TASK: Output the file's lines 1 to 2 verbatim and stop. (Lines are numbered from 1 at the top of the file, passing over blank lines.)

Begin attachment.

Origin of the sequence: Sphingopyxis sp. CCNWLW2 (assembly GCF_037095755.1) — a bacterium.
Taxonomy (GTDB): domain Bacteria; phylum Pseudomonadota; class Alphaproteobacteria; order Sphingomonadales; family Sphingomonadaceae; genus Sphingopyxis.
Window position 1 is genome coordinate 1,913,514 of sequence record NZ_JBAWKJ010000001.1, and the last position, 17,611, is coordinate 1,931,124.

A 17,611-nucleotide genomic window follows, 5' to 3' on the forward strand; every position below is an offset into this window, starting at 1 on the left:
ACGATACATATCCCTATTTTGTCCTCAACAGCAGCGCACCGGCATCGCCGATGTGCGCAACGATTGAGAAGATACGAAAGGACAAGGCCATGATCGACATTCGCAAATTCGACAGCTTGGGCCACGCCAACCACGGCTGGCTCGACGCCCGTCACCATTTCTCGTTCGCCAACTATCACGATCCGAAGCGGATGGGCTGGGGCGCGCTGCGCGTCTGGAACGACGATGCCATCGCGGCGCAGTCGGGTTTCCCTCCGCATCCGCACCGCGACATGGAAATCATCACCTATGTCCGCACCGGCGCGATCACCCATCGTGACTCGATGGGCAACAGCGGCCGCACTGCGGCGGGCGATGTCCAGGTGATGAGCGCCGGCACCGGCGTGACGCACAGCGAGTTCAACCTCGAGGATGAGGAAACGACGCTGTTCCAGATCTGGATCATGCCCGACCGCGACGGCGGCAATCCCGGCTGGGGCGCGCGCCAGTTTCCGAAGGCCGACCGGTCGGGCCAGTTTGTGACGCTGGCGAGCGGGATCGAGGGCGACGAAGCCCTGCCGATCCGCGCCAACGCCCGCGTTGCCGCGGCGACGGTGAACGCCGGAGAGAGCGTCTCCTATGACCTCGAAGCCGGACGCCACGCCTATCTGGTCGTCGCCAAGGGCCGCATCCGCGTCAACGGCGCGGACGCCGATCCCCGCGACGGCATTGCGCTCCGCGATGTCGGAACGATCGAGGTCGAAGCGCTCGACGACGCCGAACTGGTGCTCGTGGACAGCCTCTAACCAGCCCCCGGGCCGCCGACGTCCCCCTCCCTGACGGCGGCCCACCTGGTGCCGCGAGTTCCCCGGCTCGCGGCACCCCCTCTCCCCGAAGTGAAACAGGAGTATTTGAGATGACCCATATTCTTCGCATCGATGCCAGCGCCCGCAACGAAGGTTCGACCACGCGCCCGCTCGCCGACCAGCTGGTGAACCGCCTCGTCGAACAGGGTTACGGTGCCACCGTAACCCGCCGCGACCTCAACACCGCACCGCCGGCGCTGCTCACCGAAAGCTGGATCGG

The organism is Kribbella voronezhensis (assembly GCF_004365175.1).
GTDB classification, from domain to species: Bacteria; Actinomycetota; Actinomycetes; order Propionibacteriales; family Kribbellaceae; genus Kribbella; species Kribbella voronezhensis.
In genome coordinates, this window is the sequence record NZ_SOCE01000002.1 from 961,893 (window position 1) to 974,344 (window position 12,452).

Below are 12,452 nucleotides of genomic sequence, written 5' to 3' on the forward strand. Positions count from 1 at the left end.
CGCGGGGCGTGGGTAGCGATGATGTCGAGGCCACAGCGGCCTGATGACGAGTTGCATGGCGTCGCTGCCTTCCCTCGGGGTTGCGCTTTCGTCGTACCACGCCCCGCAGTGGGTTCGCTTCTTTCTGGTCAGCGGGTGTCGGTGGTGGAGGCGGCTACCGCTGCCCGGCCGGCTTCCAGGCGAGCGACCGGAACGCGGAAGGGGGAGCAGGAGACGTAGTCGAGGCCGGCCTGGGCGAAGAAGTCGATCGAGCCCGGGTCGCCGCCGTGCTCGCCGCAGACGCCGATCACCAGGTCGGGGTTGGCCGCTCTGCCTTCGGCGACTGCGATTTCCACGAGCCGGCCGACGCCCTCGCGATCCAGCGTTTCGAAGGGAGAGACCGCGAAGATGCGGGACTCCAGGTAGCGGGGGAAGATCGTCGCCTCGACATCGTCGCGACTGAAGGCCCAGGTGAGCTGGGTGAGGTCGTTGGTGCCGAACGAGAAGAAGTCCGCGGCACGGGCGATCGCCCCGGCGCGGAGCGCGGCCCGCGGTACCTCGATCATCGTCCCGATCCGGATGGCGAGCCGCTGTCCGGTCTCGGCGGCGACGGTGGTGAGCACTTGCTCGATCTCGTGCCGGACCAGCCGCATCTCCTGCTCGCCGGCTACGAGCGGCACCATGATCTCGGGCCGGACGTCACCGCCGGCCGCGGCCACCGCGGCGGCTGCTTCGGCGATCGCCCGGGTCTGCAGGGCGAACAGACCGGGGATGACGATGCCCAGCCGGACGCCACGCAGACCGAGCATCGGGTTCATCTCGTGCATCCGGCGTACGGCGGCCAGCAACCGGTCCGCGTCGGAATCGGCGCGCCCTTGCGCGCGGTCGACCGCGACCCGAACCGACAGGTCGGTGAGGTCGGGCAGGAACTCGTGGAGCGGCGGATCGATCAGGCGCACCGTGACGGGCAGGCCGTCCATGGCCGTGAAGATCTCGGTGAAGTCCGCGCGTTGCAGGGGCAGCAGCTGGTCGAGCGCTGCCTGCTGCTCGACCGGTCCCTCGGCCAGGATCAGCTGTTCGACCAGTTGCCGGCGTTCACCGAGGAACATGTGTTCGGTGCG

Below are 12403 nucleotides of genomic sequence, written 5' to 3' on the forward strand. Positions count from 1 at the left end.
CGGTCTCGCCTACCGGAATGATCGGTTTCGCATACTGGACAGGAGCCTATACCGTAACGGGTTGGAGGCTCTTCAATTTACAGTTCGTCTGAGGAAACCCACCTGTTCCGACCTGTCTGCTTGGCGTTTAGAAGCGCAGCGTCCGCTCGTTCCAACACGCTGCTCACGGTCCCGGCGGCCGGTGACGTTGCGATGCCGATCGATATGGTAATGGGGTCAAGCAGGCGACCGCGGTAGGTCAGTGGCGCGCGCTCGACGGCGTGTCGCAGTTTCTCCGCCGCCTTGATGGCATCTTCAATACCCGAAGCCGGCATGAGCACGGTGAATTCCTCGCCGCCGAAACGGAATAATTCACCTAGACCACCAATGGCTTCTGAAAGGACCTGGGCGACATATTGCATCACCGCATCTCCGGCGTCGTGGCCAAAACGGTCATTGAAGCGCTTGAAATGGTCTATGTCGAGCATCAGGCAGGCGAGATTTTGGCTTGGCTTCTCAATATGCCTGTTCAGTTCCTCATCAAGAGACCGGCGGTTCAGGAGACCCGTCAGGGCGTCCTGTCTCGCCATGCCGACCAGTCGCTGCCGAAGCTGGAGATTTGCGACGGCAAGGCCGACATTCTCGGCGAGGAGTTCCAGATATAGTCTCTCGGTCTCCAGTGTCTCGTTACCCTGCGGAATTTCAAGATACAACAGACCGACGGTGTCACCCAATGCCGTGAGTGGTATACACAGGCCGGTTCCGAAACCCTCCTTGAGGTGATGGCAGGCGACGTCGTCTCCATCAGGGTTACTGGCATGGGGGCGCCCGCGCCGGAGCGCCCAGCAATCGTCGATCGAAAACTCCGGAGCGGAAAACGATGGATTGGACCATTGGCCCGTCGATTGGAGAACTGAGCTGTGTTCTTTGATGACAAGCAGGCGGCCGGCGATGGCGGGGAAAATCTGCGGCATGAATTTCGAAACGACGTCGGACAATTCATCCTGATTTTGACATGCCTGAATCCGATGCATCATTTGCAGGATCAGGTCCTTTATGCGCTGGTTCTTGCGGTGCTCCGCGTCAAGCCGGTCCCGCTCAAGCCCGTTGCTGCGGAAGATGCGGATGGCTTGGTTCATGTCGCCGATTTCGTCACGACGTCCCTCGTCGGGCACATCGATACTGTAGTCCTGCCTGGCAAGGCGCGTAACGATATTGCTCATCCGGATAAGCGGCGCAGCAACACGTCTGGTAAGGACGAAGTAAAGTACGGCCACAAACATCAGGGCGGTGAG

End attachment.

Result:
Origin of the sequence: Sphingopyxis sp. CCNWLW2 (assembly GCF_037095755.1) — a bacterium.
Taxonomy (GTDB): domain Bacteria; phylum Pseudomonadota; class Alphaproteobacteria; order Sphingomonadales; family Sphingomonadaceae; genus Sphingopyxis.